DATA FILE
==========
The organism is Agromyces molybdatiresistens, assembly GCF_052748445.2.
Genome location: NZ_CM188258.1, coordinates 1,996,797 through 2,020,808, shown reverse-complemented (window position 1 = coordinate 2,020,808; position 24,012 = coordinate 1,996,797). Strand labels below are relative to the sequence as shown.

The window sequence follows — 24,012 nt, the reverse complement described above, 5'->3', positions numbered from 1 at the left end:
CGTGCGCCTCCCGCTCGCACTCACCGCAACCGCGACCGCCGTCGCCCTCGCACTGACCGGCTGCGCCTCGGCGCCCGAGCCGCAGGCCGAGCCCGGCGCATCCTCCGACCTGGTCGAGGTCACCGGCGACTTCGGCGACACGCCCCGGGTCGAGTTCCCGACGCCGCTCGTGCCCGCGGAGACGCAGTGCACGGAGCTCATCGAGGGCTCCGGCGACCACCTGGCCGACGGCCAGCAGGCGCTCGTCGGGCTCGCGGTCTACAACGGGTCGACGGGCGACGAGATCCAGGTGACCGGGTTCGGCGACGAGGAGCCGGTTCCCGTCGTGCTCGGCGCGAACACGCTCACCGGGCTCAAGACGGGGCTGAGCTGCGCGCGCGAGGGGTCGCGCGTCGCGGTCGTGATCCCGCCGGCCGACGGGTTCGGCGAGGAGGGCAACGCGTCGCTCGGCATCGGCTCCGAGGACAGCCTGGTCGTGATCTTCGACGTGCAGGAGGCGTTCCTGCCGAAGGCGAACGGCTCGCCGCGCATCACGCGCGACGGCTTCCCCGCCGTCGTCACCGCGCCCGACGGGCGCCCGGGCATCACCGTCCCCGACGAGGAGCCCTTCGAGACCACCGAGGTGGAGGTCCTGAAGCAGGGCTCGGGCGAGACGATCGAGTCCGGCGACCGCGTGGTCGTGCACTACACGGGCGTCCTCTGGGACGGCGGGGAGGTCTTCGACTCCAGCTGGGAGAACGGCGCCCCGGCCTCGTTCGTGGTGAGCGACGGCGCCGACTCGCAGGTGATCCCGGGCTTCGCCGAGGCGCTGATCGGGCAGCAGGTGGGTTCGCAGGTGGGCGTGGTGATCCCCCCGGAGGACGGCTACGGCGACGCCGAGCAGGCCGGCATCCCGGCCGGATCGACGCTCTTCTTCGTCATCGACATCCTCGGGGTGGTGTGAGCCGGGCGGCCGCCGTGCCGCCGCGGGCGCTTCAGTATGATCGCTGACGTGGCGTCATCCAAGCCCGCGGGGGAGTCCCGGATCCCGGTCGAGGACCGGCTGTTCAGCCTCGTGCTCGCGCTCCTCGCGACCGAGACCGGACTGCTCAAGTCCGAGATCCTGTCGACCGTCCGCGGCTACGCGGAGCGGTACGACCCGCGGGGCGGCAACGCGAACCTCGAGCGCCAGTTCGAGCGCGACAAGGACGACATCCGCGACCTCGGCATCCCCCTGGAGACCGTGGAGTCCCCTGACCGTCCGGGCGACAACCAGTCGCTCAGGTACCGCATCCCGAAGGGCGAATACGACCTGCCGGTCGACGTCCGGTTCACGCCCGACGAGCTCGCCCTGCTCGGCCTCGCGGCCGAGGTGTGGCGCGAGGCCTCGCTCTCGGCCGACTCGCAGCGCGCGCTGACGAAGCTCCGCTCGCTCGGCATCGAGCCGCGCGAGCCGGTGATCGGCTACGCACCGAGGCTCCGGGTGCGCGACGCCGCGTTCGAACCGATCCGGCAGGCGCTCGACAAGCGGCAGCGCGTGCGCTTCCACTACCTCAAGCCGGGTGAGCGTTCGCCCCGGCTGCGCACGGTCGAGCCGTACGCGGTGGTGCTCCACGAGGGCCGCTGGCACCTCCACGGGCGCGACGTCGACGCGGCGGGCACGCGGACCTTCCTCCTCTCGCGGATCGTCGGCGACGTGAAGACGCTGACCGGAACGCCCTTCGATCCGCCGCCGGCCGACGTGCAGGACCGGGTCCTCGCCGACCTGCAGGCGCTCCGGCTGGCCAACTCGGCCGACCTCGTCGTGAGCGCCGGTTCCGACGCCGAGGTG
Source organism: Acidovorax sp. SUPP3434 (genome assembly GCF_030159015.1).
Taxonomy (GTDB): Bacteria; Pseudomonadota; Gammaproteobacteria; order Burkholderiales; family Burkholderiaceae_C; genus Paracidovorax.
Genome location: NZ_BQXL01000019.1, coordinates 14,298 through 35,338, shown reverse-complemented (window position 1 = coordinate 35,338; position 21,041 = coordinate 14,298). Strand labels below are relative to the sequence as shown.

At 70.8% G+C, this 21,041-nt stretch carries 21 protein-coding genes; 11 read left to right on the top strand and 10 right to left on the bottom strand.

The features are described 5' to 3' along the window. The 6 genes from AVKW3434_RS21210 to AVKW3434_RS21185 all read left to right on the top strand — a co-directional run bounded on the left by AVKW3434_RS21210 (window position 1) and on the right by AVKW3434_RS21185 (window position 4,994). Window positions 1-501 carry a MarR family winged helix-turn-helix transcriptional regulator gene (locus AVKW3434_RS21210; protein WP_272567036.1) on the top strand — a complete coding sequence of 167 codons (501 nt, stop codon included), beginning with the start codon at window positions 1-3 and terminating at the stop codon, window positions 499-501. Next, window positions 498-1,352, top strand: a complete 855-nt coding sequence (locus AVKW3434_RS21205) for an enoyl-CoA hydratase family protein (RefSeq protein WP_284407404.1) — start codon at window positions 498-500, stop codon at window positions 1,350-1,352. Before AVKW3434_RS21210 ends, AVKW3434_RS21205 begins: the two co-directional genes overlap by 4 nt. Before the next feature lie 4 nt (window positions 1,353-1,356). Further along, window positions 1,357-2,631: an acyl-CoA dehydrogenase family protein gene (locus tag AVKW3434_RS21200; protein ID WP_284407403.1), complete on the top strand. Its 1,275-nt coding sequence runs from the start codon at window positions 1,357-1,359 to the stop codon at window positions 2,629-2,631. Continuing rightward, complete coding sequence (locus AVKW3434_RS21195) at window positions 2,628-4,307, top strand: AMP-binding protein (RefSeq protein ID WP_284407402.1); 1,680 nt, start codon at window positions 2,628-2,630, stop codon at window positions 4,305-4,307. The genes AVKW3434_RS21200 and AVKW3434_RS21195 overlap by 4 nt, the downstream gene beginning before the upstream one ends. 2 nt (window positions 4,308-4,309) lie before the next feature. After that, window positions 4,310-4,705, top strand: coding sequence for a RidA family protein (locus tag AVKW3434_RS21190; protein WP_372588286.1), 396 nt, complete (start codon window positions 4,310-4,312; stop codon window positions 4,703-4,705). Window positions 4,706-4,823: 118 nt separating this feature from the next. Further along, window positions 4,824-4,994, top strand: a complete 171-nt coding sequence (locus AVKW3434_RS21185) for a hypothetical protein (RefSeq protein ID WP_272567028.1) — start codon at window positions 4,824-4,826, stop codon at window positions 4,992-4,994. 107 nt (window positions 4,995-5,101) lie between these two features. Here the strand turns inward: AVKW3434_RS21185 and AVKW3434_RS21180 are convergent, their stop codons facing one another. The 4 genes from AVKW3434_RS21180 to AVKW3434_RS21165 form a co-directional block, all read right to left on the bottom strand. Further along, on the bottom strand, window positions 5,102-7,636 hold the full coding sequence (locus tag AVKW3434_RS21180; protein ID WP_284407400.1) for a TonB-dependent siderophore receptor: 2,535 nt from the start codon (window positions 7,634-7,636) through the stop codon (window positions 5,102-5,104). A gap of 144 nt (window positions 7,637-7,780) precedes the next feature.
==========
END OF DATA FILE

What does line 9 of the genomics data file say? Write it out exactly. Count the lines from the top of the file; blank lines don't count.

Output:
The features are described 5' to 3' along the window. The 6 genes from AVKW3434_RS21210 to AVKW3434_RS21185 all read left to right on the top strand — a co-directional run bounded on the left by AVKW3434_RS21210 (window position 1) and on the right by AVKW3434_RS21185 (window position 4,994). Window positions 1-501 carry a MarR family winged helix-turn-helix transcriptional regulator gene (locus AVKW3434_RS21210; protein WP_272567036.1) on the top strand — a complete coding sequence of 167 codons (501 nt, stop codon included), beginning with the start codon at window positions 1-3 and terminating at the stop codon, window positions 499-501. Next, window positions 498-1,352, top strand: a complete 855-nt coding sequence (locus AVKW3434_RS21205) for an enoyl-CoA hydratase family protein (RefSeq protein WP_284407404.1) — start codon at window positions 498-500, stop codon at window positions 1,350-1,352. Before AVKW3434_RS21210 ends, AVKW3434_RS21205 begins: the two co-directional genes overlap by 4 nt. Before the next feature lie 4 nt (window positions 1,353-1,356). Further along, window positions 1,357-2,631: an acyl-CoA dehydrogenase family protein gene (locus tag AVKW3434_RS21200; protein ID WP_284407403.1), complete on the top strand. Its 1,275-nt coding sequence runs from the start codon at window positions 1,357-1,359 to the stop codon at window positions 2,629-2,631. Continuing rightward, complete coding sequence (locus AVKW3434_RS21195) at window positions 2,628-4,307, top strand: AMP-binding protein (RefSeq protein ID WP_284407402.1); 1,680 nt, start codon at window positions 2,628-2,630, stop codon at window positions 4,305-4,307. The genes AVKW3434_RS21200 and AVKW3434_RS21195 overlap by 4 nt, the downstream gene beginning before the upstream one ends. 2 nt (window positions 4,308-4,309) lie before the next feature. After that, window positions 4,310-4,705, top strand: coding sequence for a RidA family protein (locus tag AVKW3434_RS21190; protein WP_372588286.1), 396 nt, complete (start codon window positions 4,310-4,312; stop codon window positions 4,703-4,705). Window positions 4,706-4,823: 118 nt separating this feature from the next. Further along, window positions 4,824-4,994, top strand: a complete 171-nt coding sequence (locus AVKW3434_RS21185) for a hypothetical protein (RefSeq protein ID WP_272567028.1) — start codon at window positions 4,824-4,826, stop codon at window positions 4,992-4,994. 107 nt (window positions 4,995-5,101) lie between these two features. Here the strand turns inward: AVKW3434_RS21185 and AVKW3434_RS21180 are convergent, their stop codons facing one another. The 4 genes from AVKW3434_RS21180 to AVKW3434_RS21165 form a co-directional block, all read right to left on the bottom strand. Further along, on the bottom strand, window positions 5,102-7,636 hold the full coding sequence (locus tag AVKW3434_RS21180; protein ID WP_284407400.1) for a TonB-dependent siderophore receptor: 2,535 nt from the start codon (window positions 7,634-7,636) through the stop codon (window positions 5,102-5,104). A gap of 144 nt (window positions 7,637-7,780) precedes the next feature.